When it comes to passing the sound test for your property, you need to understand the regulations and testing process fully.
When property owners organise a sound test, It can feel overwhelming, especially with the amount of information out there that you need to process. To help, we have come up with this easy to read guide that will help you to understand the process and what you need to do to be successful.
What Is a Sound Test?
Property owners have a duty to reduce the impact of excessive noise both inside a house and externally. A sound test is used to measure the level of sound that is transmitted and to pass a sound test, the levels of noise must come in under a specific level.
Two types of sound tests are used in the UK regulations for property owners: airborne tests and impact tests:
- Airborne tests focus on the noise level that is passed through party walls. It is tested by measuring a sound that is played through speakers in the property and measured in decibels from the other side of a wall to see the impact of the noise. The types of airborne noises that homeowners are affected by include TVs, radios and even people having conversations.
- Impact tests focus on the noise level that is passed through floors from one dwelling to another. This test focuses on measuring, in decibels, the level of noise that is transmitted when something hits the floor. Most testers use a tapping machine that drops hammers to create an impact. The noise is then measured from the floor below to note the impact. Everyday impact noises include people walking through a room, chairs being dragged across floors and items being accidentally dropped.
What Is the Regulation and When Is It Required?
Sound insulation testing falls under the Building Regulations Approved Document E and requires you to have testing carried out in line with ISO 140-4 & ISO 140-7. For a new property, it must adhere to DnTw+Ctr ≥45dB and LnTw ≤62dB whereas a converted property must adhere to DnTw+Ctr ≥45dB and LnTw ≤62dB.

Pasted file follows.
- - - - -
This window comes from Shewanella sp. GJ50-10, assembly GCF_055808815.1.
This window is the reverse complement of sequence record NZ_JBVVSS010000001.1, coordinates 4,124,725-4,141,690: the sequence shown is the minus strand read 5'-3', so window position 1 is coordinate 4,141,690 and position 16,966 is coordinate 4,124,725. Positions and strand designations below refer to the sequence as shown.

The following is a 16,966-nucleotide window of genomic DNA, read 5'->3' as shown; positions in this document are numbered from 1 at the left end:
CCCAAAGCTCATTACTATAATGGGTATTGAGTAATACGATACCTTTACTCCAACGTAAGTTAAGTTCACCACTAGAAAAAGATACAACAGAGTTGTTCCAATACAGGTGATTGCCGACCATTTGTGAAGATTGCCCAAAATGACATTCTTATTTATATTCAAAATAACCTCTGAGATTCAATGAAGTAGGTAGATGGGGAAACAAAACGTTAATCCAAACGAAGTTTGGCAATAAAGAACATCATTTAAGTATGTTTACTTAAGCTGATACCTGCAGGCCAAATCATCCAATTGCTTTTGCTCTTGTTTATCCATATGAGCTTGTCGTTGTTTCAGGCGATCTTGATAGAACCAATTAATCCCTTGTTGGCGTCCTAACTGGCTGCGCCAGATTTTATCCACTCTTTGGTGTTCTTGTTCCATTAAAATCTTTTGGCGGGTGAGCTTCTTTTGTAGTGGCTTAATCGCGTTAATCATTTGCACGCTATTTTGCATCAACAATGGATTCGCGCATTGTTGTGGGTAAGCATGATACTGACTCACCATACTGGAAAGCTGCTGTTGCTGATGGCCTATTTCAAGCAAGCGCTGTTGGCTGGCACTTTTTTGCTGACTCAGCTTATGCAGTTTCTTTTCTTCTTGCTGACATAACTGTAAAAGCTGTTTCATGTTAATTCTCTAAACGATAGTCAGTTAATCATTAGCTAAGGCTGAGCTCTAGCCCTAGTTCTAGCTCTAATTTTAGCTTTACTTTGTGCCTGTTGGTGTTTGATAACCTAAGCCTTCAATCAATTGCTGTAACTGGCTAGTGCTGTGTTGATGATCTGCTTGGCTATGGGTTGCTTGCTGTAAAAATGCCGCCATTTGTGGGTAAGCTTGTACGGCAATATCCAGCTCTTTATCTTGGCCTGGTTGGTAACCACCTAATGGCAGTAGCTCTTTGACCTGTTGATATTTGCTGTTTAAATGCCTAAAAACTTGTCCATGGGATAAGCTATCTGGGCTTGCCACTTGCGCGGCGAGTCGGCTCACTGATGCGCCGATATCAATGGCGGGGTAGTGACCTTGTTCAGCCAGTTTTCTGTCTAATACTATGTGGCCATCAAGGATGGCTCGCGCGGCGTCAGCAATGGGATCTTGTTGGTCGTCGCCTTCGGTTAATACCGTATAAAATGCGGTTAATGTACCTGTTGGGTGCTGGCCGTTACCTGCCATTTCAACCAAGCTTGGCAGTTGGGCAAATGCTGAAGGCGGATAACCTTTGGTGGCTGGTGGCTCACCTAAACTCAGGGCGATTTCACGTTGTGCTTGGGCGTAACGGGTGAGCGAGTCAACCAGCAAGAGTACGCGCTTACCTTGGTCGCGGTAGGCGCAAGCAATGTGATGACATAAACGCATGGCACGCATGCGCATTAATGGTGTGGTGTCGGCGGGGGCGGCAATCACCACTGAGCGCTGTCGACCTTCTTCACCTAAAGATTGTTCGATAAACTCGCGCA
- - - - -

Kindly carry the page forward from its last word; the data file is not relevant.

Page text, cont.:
Not all properties need to have sound insulation testing, and you will only need it if your property is:
- An apartment complex
- A hotel or multiple occupancy building
- A hostel
- A semi-detached home
- A terraced home
- A converted home that offers more residences or office spaces than before
You do not need to worry about the test if your property is:
- A detached house
- A project that is refurbishing a property
How To Pass Your Test
The most obvious way of passing your sound test is to build a property with noise reduction methods. This does not mean spending over the odds on materials but planning in advance and purchasing sound-insulating items.
Soundproofing does not just mean the walls and floors alone; you will also need to remember to soundproof joists and gaps so that there is no way that excess sound can travel through the building, causing you to fail the test. Taking expert advice at this stage is advisable from a sound specialist such as NovaAcoustics.
In addition to planning with soundproofing in mind, you will also need to ensure that you are ready for the test before you apply for it to be completed!
To be ready for the test you will need to ensure that all the walls, floors and ceilings have been finished and that all the windows and doors (internal and external) have been fitted and are closed. All sockets and switches will need to be installed and the skirting boards fully attached too.
You will also need to ensure that there is no heavy machinery operating during the test and that there is no one working on the site at the time of the test.
You will also need to ensure that there is access to power for the test to be carried out.
You should now feel confident and able to pass the sound test and understand the UK regulations. It is crucial that you do everything in your power to mitigate any issues before the sound test takes place so that you get the result you need the first time around.